HIPAA governs the privacy of your patient’s healthcare information. The HIPAA Privacy Rule establishes national standards to protect individuals’ medical records and other personal health information and applies to health plans, health care clearinghouses, and those health care providers that conduct certain health care transactions electronically. The Rule requires appropriate safeguards to protect the privacy of personal health information, and sets limits and conditions on the uses and disclosures that may be made of such information without patient authorization. The Rule also gives patients’ rights over their health information, including rights to examine and obtain a copy of their health records, and to request corrections.
The HIPAA Breach Notification Rule requires physicians and other healthcare providers to notify individuals whose protected health information (i.e., PHI) has been compromised of the breach. Generally, a breach is an impermissible use or disclosure that compromises the privacy or security of PHI. Most breach notifications must be provided without unreasonable delay and no later than 60 days following the breach discovery. The Breach Notification Rule also requires notification of the Department of Health and Human Services (i.e., HHS), and in some cases the media. Physicians should have a good understanding of their obligations in the event of a breach of a patient’s PHI.
58% of healthcare breaches involve practice employees, and these breaches are largely the result of employees improperly disclosing patient information, the mishandling of medical records, losing devices containing electronic protected health information (“ePHI”) or a general lack of training. This makes training a key aspect in preventing improper access or misuse of PHI.
HIPAA compliance training is critical because it can help your practice prevent breaches, or know how to handle them if a breach ever does occur. When you broaden HIPAA compliance knowledge across the practice, your team gains the ability to identify risks, resolve problems, and streamline processes so that your entire operation can operate on best practices.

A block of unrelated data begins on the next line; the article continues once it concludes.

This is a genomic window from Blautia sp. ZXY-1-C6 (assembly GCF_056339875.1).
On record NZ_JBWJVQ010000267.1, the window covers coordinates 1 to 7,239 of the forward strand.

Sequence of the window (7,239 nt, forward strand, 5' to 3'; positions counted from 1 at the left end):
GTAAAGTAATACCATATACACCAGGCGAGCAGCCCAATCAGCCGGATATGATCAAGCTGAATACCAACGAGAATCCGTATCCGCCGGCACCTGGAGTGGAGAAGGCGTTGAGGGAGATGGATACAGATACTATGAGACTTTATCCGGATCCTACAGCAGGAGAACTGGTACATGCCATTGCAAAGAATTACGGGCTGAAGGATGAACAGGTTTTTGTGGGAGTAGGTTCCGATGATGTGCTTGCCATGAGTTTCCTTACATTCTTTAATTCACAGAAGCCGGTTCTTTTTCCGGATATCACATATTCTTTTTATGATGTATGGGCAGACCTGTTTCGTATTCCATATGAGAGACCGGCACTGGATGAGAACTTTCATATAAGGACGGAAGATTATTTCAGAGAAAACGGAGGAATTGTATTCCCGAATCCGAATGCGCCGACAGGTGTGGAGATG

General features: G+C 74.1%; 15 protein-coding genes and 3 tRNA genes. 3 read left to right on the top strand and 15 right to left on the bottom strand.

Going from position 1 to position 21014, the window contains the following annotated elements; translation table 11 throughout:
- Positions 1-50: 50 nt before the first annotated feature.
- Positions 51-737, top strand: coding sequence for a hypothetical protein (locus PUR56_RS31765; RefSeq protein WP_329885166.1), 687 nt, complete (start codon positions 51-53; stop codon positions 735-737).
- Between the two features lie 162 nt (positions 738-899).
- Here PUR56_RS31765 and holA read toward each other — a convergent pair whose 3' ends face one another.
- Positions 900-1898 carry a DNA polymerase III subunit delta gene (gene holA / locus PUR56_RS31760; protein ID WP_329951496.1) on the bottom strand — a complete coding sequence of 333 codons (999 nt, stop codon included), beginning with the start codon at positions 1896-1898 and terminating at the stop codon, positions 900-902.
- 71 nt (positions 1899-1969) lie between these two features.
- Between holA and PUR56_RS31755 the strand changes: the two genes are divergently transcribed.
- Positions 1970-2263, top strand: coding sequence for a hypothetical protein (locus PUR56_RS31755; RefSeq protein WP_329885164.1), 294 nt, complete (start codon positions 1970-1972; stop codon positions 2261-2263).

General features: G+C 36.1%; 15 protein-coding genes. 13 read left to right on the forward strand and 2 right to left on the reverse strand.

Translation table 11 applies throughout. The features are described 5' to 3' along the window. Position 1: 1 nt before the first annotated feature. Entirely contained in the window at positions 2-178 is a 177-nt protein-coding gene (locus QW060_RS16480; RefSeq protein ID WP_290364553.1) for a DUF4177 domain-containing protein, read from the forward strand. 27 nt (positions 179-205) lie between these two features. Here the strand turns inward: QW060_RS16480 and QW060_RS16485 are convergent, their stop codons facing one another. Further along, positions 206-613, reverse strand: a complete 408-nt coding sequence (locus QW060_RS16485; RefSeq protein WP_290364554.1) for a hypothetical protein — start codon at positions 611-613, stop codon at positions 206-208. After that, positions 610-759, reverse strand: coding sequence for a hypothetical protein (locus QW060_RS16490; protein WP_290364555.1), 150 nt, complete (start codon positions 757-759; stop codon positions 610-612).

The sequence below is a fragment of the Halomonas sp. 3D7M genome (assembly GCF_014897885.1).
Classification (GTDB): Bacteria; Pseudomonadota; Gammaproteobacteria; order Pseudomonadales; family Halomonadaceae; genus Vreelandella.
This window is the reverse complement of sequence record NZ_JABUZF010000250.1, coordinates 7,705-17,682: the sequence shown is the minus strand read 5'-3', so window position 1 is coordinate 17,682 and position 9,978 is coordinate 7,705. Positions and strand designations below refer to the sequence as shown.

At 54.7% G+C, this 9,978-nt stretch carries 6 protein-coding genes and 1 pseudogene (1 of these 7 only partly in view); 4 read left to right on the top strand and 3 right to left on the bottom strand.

There are several things that HIPAA compliance training should cover. It should include an overview of what HIPAA compliance is and how it applies to the practice. It should also cover the responsibilities of “Covered Entities” (i.e., including providers in possession of PHI such as physicians, clinics, psychologists, dentists, pharmacies, Chiropractors, and nursing homes) and “Business Associates” ( i.e., those entities and persons engaged by Covered Entities to carry out the activities and functions of the Covered Entity). HIPAA compliance training should also cover: patients right of access to PHI; how to protect against cyberthreats and the basics of protecting ePHI, such as changing passwords regularly, logging off of devices when not in use; and, how to identify and report a potential breach of patient data. Offering a quiz after completion of training is important for showing that employees retained the materials. No matter the training solution your practice chooses, make sure it meets all HIPAA requirements and most importantly delivers content in a way that will be retained and understood by your employees.
HIPAA training should occur on an annual basis for current staff, and within 90 days of employment for new hires. HIPAA training should be a key part of employee onboarding.
When it comes to documentation of HIPAA compliance training, you should be able to show which employees have undergone compliance training, what resources they used to complete the training and when it was completed. This way, in the event of an audit, you can show that you have taken this step to prevent breaches. A certificate of completion showing who completed the training and when it was completed should be provided to each employee upon completion of training.
Physicians and small group practices must establish HIPAA compliance programs that include the adoption of privacy and security measures in order to ensure HIPAA compliance. There are several documents which have to be prepared for physician practices, such as a Notice of HIPAA Privacy Practices, Business Associate Agreements, and HIPAA privacy and security policies and procedures. All of these documents should be drafted by or in consultation with an experienced HIPAA compliance attorney.
Concierge Healthcare Attorneys, LLC regularly works in this highly specialized area of the law, and stands ready to help you with all your HIPAA needs in a cost conscious manner.
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